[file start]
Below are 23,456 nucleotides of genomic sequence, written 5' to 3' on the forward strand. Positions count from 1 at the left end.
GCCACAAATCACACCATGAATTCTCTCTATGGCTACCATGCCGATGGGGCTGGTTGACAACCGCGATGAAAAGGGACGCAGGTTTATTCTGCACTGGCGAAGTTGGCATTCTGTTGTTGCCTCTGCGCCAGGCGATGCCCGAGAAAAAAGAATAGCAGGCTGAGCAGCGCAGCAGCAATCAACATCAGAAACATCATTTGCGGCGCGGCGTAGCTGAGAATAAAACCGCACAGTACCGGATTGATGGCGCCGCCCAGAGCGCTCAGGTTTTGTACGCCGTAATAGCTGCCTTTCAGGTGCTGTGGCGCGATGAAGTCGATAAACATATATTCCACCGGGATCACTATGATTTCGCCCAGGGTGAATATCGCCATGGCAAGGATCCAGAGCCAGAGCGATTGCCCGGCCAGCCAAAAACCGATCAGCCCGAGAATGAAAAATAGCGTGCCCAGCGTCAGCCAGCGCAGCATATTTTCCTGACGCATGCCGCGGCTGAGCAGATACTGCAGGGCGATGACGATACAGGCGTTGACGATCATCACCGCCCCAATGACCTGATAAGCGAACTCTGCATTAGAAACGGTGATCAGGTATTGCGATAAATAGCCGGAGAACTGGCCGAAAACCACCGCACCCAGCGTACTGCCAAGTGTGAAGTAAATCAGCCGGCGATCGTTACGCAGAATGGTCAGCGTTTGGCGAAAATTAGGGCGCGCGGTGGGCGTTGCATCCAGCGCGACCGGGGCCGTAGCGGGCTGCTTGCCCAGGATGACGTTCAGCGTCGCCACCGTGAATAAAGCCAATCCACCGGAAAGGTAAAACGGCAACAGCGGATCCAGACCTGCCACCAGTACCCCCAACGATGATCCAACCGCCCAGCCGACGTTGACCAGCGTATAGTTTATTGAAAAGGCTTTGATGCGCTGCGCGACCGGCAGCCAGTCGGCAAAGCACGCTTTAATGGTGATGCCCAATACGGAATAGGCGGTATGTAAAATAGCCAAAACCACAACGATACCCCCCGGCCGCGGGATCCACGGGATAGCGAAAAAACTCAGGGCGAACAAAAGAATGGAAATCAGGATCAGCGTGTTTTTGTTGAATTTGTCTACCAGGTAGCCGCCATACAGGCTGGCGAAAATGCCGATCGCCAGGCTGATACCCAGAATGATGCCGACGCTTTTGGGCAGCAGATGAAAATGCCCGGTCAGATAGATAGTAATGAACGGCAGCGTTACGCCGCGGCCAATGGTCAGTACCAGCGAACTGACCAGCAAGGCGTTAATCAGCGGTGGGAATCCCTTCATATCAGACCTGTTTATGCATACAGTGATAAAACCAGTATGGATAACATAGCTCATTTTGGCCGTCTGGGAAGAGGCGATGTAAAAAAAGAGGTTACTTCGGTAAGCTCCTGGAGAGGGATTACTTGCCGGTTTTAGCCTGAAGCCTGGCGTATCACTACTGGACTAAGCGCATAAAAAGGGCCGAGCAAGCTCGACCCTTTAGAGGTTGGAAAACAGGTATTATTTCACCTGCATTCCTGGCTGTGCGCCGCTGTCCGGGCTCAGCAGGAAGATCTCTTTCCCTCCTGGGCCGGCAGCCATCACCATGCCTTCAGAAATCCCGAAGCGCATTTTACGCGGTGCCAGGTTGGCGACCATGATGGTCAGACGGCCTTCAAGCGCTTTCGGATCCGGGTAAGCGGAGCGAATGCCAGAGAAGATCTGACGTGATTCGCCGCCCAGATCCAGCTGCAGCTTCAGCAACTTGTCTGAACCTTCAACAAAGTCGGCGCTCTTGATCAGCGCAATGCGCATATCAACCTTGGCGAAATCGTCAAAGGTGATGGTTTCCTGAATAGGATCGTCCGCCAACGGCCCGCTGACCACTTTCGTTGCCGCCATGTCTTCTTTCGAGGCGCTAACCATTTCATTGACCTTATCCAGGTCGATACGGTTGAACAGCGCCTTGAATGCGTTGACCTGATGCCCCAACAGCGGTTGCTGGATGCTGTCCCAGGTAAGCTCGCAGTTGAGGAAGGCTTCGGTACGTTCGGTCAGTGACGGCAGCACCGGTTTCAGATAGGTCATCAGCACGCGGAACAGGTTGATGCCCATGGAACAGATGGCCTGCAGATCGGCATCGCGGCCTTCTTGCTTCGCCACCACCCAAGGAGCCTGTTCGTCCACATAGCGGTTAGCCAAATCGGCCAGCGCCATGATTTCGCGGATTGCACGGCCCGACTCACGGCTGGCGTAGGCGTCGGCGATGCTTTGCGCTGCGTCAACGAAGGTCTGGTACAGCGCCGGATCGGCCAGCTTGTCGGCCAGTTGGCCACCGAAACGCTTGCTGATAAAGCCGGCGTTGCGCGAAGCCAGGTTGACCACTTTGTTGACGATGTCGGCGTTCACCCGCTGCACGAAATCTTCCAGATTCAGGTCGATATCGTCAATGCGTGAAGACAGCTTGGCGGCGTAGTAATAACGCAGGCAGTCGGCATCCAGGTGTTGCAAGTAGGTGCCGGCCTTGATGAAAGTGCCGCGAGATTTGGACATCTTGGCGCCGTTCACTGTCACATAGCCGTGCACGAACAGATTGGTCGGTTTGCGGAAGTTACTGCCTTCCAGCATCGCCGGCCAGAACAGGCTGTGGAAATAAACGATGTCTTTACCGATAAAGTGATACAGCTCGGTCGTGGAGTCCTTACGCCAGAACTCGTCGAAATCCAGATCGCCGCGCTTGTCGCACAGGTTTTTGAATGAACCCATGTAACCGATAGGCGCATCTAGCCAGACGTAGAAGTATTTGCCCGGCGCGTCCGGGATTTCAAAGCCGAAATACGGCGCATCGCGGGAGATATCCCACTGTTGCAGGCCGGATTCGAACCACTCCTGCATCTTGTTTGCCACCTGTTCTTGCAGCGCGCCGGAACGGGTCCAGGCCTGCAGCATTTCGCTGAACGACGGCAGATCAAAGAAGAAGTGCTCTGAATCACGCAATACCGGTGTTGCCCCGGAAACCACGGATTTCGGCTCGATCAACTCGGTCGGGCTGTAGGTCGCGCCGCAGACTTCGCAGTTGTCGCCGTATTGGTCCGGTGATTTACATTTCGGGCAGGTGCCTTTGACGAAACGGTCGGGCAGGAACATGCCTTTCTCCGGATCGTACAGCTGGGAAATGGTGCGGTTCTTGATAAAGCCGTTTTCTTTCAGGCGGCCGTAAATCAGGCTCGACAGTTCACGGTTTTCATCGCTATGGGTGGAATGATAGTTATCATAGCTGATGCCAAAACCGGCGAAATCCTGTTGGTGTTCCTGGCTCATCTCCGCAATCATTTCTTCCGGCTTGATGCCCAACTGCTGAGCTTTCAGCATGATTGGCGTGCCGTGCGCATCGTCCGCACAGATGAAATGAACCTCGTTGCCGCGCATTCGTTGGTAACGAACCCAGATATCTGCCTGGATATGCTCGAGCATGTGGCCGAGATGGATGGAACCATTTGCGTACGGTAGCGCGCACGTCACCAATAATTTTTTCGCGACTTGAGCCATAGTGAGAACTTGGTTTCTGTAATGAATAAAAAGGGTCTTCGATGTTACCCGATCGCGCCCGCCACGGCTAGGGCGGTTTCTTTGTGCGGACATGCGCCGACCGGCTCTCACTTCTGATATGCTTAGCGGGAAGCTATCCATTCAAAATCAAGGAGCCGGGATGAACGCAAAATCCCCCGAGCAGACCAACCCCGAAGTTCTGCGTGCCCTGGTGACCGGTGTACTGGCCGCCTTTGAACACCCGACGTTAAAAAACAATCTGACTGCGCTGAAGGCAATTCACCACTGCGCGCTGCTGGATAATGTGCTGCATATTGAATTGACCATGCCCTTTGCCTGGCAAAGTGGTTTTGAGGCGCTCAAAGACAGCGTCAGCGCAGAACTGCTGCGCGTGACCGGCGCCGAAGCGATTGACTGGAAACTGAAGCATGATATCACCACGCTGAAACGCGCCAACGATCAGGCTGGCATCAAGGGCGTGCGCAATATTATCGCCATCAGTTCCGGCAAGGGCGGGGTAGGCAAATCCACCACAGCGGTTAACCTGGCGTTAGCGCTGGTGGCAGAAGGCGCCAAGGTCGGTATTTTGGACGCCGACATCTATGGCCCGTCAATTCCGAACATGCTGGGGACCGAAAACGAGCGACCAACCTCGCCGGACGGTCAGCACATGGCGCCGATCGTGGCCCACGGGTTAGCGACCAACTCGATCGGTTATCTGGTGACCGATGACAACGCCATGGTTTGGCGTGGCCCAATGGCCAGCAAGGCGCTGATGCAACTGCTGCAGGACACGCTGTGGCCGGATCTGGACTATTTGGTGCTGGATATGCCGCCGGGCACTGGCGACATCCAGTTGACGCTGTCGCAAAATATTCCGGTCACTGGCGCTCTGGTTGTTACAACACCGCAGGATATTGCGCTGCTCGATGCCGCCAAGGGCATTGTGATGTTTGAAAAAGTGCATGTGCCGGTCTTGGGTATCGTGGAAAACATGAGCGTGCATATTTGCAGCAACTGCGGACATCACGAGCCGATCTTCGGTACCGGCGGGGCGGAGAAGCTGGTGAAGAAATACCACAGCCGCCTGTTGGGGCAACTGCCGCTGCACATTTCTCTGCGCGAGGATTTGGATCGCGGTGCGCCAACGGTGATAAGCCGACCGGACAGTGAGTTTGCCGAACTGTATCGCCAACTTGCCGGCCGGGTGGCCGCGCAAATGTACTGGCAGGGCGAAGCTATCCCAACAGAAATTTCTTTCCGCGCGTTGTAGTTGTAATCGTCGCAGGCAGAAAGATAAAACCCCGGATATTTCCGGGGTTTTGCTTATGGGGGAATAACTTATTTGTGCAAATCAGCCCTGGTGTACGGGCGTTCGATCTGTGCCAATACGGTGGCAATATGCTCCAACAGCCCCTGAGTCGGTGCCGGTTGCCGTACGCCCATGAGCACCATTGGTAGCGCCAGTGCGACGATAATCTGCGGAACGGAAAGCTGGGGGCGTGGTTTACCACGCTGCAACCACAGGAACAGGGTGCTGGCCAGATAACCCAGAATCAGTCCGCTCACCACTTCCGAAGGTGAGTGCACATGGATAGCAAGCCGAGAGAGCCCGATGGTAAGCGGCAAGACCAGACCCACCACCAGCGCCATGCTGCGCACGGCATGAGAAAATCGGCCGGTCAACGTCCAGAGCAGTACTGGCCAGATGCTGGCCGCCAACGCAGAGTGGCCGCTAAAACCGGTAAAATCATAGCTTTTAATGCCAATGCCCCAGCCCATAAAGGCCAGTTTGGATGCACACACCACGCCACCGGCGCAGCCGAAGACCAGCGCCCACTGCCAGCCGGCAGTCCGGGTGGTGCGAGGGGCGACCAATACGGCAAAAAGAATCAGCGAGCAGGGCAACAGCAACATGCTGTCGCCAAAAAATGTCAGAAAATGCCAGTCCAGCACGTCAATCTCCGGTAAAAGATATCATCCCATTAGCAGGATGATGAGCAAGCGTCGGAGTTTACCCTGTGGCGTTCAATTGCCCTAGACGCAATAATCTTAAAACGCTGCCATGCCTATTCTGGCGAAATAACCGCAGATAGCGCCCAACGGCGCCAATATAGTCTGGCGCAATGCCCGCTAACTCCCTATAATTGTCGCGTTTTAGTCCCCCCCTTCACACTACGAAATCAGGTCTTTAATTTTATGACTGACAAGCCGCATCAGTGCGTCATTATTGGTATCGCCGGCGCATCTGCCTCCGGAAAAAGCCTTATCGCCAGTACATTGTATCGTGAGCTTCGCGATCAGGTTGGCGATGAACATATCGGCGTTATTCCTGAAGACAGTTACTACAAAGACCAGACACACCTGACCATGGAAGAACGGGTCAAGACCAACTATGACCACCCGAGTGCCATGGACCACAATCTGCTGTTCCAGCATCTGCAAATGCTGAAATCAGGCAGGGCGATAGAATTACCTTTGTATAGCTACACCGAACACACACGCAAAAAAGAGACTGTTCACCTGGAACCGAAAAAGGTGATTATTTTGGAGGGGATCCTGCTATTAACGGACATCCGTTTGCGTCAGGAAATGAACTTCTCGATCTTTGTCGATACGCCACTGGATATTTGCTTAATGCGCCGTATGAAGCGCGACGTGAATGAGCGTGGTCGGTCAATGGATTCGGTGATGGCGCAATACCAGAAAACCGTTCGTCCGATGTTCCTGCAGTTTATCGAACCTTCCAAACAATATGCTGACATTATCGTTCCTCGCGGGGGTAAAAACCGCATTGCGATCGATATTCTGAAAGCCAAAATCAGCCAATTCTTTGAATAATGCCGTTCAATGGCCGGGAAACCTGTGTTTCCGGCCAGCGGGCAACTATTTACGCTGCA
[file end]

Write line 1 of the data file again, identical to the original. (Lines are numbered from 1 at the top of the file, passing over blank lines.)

Below are 23,456 nucleotides of genomic sequence, written 5' to 3' on the forward strand. Positions count from 1 at the left end.